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Arboriculture developed as a branch of the plant science of horticulture. While this career is related to the study of forestry, arborists view their specimens on an individual level; foresters manage trees as a group.

Trees are important to the environment. Besides releasing oxygen back to the atmosphere, trees enrich soil with their fallen, decaying leaves, and their roots aid in the prevention of soil erosion. Trees provide shelter and a source of food for many different types of animals. People use trees as ornamentation. Trees are often planted to protect against the wind and glare of the sun, block offensive views, mark property lines, and provide privacy. Trees and shrubs often add considerably to a home's property value.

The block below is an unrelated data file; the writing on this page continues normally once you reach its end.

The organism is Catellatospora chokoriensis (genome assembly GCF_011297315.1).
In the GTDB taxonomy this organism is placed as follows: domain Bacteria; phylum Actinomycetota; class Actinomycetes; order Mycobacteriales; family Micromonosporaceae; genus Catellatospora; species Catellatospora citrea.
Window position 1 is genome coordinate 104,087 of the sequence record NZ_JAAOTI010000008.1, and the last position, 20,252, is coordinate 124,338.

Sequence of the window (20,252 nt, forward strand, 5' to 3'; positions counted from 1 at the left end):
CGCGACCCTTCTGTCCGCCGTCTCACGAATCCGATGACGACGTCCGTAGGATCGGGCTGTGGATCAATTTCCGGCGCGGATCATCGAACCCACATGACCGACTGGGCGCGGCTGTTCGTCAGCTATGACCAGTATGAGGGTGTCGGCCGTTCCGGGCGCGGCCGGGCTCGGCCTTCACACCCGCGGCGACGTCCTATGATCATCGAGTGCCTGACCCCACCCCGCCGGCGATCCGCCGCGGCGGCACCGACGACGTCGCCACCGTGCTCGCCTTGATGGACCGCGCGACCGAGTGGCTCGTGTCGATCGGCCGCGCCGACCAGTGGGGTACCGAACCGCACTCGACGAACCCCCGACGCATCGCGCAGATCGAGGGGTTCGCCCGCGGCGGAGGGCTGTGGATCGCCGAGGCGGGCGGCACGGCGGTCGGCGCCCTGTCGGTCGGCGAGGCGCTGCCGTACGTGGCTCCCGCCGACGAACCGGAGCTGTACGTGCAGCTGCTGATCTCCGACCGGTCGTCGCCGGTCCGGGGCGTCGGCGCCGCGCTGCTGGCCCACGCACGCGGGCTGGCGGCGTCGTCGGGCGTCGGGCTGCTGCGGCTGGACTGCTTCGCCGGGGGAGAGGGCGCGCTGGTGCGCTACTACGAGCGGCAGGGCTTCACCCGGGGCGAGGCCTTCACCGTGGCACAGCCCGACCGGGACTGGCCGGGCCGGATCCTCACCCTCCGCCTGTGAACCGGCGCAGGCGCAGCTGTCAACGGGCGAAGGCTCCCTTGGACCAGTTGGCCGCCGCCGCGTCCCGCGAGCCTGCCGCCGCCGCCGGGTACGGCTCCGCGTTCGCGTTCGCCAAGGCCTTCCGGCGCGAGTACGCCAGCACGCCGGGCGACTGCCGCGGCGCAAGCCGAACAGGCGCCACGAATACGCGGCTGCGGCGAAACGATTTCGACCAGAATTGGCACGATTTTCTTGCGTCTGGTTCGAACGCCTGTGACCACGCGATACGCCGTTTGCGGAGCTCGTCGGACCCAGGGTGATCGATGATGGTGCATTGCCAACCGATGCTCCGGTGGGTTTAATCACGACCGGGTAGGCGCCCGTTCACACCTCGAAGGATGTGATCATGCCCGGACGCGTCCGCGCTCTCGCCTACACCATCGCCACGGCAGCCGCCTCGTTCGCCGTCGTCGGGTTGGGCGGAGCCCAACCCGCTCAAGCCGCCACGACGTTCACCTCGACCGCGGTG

All trees need proper care and seasonal maintenance. The occupation of tree surgeon, as arborists were first known, came from the need for qualified individuals to care for trees and shrubs, as well as woody vines and ground-cover plants. Trees planted in busy city areas and in the suburbs face pollution, traffic, crowding, extreme temperatures, and other daily hazards. City trees often have a large percentage of their roots covered with concrete. Roots of larger trees sometimes interfere with plumbing pipes, sidewalks, and building foundations. Branches can interfere with buildings or power lines. Trees located along the sides of roads and highways must be maintained; branches are pruned, and fallen leaves and fruit are gathered. Proper intervention, if not prevention, of diseases is an important task of arborists.

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